Bill Carson

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Dubbed "The test pilot of the Stratocaster," Western swing legend Bill Carson was the guitarist for whom Leo Fender first created the six-string that would later define the sound of rock & roll. Born…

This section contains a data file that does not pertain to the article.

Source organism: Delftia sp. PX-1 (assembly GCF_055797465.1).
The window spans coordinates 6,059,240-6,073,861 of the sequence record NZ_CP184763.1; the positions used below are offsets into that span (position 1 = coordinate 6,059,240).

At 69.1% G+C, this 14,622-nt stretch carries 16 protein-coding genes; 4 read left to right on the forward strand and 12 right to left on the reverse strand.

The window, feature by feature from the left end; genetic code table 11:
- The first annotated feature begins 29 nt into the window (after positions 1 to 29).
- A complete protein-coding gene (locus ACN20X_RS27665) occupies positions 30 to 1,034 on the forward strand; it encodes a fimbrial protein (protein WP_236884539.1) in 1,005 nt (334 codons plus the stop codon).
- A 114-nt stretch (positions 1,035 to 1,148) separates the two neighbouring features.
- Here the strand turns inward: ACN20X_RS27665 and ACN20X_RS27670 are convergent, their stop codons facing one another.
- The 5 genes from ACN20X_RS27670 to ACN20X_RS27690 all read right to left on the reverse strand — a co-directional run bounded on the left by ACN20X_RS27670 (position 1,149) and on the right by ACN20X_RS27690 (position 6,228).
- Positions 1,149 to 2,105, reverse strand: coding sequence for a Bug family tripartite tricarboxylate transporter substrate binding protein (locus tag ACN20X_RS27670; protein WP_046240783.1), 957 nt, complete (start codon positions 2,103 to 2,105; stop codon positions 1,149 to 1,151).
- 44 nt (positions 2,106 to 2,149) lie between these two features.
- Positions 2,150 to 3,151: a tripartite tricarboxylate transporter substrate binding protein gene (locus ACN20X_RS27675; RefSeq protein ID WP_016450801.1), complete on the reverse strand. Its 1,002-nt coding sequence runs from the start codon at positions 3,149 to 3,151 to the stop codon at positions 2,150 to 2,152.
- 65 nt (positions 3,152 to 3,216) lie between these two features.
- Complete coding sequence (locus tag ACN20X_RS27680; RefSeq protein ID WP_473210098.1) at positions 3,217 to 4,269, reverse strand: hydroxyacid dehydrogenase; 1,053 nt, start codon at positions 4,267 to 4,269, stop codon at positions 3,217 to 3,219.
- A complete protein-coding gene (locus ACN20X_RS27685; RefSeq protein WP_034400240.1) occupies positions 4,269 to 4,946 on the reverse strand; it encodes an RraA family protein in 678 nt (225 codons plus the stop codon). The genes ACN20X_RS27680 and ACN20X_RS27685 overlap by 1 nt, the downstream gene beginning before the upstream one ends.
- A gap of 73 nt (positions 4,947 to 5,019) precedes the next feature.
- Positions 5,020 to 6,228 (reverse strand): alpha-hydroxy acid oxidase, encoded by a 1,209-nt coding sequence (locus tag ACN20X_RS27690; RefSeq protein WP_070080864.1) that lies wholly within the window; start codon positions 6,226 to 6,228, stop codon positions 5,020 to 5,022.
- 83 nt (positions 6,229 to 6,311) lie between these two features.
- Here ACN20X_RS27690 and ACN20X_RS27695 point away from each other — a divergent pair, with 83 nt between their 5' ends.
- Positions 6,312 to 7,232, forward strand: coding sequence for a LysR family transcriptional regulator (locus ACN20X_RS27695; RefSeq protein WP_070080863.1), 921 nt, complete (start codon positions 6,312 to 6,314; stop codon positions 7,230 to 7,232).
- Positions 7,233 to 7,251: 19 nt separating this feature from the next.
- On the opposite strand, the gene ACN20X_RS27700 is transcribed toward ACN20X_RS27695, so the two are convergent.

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Dubbed "The test pilot of the Stratocaster," Western swing legend Bill Carson was the guitarist for whom Leo Fender first created the six-string that would later define the sound of rock & roll. Born July 8, 1926, in Meridian, OK, Carson grew up in his grandparents' Amarillo, TX, home. He first played the pump organ before acquiring an $11 guitar from the Sears and Roebuck catalog at age 11. In the years following World War II, Carson was a fixture of the local dancehall circuit, and circa 1948 he relocated to Los Angeles, playing in support of Western swing pioneers including Lefty Frizzell, Hank Thompson, and Spade Cooley. In 1951 he visited Fender's Fullerton, CA, factory in search of a Telecaster electric guitar and amplifier. Fender not only obliged, but also convinced Carson to sign on as a part-time assembly worker and field tester. From that point forward Carson regularly played Fender prototypes during his gigs, suggesting a series of groundbreaking design elements and refinements. Famously telling Fender a guitar should fit the human body "like a well-tailored shirt," he was instrumental in determining the contours that in 1954 resulted in the classic "cutaway" shape of the original Stratocaster. Carson's official endorsement of the Strat was also vital in legitimizing the new instrument. In one famous advertisement, he stands in full cowboy regalia with the guitar slung over his shoulder, with an inset reading "Billy Carson Uses Fender Fine Electric Instruments Exclusively." The likes of Jimi Hendrix, Buddy Holly, and Eric Clapton were among the myriad Stratocaster disciples to follow in his wake. Carson joined the Fender staff full-time in 1957, working as guitar supervisor and plant manager. A decade later, he was appointed to head the company's Nashville office, and later spearheaded sales and marketing initiatives as well. In 1990, Carson achieved a different kind of notoriety when he cultivated a record-setting watermelon weighing in at 262 pounds, a Guinness Book of World Records mark that stood for 16 years. He also published a memoir, Bill Carson: My Life and Times with Fender Musical Instruments, and in 2006 his own 1959 Fiesta Red Stratocaster sold for a staggering $66,000 at auction. Carson died February 15, 2007, at the age of 80.